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This is actually very similar to a project I use in my classroom. I will give you some advice I try to give my students.
Keep in mind that as an 11th grader, you are probably expected to write questions that are of 11th grade difficulty. This means that while some easy plot questions are okay, there should be a bigger focus on themes, characters (especially examining major character qualities and changes) and critical thinking. I encourage you to think of phrasing questions with the words "cause" and/or "effect" (ie: What effect did [insert major event] have on this character? Or, What caused [character] to change from [one personality trait] to [another personality trait] toward the end of the book?).
Next, make a list of several literary elements (common to all literature, see link below for a full list). Then, as you read, make note of chapters, scenes, or quotes that utilize any of these. High school literature exams nearly always assess the ability to recognize different literary elements within the text.
Finally, I encourage you to dig out some of your old literature exams. Get ideas from your own teachers as to what kinds of questions to ask. I find myself writing very similar types of questions for every different novel I teach because literature is made of the same basic parts.
The second reference link (below) will take you to information on Bloom's Taxonomy levels of questioning. Within each of the levels, prompt words are provided. This would be an excellent resource for writing higher-order-thinking questions.
Writing a good test can be difficult, so it makes sense that you're having trouble doing it. As you approach this assignment, try thinking about each kind of question in a different way.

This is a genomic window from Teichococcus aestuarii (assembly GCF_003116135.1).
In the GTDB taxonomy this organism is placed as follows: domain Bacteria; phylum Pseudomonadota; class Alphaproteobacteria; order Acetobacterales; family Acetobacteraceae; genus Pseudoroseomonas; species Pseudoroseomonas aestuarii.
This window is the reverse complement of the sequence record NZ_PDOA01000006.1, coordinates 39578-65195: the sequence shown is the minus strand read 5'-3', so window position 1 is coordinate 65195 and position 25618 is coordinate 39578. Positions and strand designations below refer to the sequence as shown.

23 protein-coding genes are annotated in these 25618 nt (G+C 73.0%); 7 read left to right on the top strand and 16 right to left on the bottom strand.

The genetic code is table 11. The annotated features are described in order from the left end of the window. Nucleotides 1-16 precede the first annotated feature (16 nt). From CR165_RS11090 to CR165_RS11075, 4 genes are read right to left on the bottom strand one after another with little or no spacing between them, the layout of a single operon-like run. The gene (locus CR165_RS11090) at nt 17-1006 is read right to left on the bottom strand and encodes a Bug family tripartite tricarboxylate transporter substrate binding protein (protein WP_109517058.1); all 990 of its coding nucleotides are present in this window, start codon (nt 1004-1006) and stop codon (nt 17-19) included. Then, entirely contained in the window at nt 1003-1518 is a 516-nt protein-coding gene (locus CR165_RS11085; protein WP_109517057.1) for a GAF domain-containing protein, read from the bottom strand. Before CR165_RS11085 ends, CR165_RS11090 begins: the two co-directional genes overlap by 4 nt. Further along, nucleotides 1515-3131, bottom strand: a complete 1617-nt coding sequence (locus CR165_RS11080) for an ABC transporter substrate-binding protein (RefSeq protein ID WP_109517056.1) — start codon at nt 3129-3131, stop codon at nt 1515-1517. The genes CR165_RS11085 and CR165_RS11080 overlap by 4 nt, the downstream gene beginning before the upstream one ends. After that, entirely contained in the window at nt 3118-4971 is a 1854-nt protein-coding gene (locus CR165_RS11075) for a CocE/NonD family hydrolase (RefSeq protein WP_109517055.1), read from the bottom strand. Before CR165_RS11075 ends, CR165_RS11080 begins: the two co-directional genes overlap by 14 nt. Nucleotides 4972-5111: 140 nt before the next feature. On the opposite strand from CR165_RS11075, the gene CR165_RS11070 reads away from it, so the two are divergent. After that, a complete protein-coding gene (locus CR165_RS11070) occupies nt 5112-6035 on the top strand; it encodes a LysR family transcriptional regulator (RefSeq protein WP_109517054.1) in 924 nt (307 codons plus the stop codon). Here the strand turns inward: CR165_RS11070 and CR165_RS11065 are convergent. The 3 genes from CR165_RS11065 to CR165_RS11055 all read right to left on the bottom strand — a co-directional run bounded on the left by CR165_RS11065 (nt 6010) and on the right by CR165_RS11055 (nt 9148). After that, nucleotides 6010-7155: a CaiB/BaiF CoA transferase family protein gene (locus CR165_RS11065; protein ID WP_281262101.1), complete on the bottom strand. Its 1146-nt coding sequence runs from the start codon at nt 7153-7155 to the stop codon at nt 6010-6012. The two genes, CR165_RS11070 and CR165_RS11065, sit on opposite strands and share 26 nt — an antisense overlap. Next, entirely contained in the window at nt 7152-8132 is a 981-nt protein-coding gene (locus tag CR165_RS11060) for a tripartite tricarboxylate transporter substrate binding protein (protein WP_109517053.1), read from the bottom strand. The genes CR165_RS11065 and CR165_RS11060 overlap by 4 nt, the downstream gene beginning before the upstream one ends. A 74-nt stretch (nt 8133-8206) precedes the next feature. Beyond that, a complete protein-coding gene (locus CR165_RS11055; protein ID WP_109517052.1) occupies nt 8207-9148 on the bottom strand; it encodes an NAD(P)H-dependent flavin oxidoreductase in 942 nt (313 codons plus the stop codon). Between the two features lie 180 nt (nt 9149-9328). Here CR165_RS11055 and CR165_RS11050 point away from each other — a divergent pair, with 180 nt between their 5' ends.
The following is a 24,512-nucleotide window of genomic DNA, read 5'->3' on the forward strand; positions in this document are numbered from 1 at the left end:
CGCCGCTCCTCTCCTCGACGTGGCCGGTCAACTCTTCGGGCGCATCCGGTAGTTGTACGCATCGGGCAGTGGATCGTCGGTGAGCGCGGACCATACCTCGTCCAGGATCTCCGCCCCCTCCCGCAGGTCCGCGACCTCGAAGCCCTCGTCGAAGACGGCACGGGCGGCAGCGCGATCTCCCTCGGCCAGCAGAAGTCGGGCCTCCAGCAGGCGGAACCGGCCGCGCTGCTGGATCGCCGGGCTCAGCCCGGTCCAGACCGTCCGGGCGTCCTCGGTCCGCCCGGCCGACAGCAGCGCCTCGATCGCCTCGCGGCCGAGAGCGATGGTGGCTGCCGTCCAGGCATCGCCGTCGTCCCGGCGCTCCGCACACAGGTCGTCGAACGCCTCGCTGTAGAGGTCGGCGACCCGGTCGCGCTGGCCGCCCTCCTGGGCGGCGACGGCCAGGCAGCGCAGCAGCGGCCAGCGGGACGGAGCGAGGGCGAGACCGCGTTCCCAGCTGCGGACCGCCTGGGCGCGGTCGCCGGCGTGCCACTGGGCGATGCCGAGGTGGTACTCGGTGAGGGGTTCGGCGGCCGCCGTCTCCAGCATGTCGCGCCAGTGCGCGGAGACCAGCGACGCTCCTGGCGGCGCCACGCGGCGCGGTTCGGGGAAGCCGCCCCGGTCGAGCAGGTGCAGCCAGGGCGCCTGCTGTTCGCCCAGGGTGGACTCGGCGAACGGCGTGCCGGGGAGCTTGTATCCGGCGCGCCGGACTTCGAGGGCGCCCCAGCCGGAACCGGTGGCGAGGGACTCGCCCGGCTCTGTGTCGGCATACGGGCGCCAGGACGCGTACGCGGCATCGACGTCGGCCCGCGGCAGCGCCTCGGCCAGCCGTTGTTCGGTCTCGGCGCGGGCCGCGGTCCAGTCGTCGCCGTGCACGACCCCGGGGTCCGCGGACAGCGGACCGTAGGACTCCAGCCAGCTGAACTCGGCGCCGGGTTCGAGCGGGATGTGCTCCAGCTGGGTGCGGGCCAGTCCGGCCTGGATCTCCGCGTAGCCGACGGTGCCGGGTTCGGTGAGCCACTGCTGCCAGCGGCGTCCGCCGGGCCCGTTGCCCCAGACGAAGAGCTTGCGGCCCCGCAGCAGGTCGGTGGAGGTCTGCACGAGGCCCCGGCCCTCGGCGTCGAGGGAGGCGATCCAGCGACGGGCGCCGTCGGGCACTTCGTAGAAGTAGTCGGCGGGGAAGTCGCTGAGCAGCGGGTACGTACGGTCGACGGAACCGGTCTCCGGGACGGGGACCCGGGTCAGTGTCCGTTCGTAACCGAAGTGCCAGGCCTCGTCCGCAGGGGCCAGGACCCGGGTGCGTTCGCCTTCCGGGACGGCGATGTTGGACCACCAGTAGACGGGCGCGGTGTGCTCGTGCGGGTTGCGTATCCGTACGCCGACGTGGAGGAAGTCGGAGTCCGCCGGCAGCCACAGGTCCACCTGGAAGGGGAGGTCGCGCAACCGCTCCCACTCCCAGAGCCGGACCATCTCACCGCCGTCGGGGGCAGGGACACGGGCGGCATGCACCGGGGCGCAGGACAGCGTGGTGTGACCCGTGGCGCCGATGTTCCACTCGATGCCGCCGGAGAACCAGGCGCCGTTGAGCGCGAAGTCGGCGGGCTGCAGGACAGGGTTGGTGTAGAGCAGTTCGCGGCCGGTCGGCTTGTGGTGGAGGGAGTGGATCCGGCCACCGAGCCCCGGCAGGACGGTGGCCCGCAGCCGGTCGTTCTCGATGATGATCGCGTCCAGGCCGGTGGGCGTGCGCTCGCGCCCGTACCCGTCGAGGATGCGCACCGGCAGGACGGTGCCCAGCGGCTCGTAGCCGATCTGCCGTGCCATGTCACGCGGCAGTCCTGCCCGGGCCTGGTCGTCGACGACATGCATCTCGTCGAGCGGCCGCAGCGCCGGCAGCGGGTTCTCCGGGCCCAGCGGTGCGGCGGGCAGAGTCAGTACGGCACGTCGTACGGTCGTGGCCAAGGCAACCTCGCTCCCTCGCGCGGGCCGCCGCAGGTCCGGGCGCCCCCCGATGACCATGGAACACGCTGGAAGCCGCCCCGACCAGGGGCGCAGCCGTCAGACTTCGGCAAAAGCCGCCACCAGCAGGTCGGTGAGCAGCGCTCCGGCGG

True and false questions focus on facts. These questions test whether or not students understood the information they read; the answers are not open to interpretation. To write a good true and false question, you should focus in on a specific detail from the book. Choose details that are big enough that anyone should remember them, but small enough to be a little tricky. For instance, you could describe (correctly, for a “true” answer, or incorrectly, for a “false” answer) the hobby of Melinda’s friend Ivy or the theme of Melinda’s year-long art project in the book.
Good multiple choice questions should make a test taker think a little harder. These questions still focus on small events in the book, but they usually require interpretation of the details as well as knowledge of the facts. As you write these questions, think about what the text says and what it means, as well as what it might mean to somebody who has not been reading carefully. Here’s one example of how to do this: In the section “Second Marking Period,” Melinda sums up a description of her winter vacation by saying, “I am actually glad to go back to school.” A good multiple choice question might ask why Melinda is glad. If you have read the book carefully, you know the real answer is that she did not get along with her parents over the holiday. Give that as an option, and then provide options that might seem reasonable to a student who has not read the book as carefully as you have. Why else might somebody be glad to get back to school after a vacation? Some kids feel idle during holidays, but Melinda was not idle during hers, so that might be a good option for a possible wrong answer choice. Some kids look forward to seeing friends at school after the holidays, but Melinda is an outcast, so that would be a good wrong answer choice as well.
Short answer questions usually take even more interpretation, and they focus on ideas that come up over and over in the book. Unlike true/false and multiple choice questions, these can have an element of the student's opinion. Ask questions that start with words like “how” and “why.” For example, you could ask why Melinda avoids mirrors in the book or why the author, Laurie Halse Anderson, chose to call the book Speak. Check out the eNotes description of the book’s themes and characters for more ideas.
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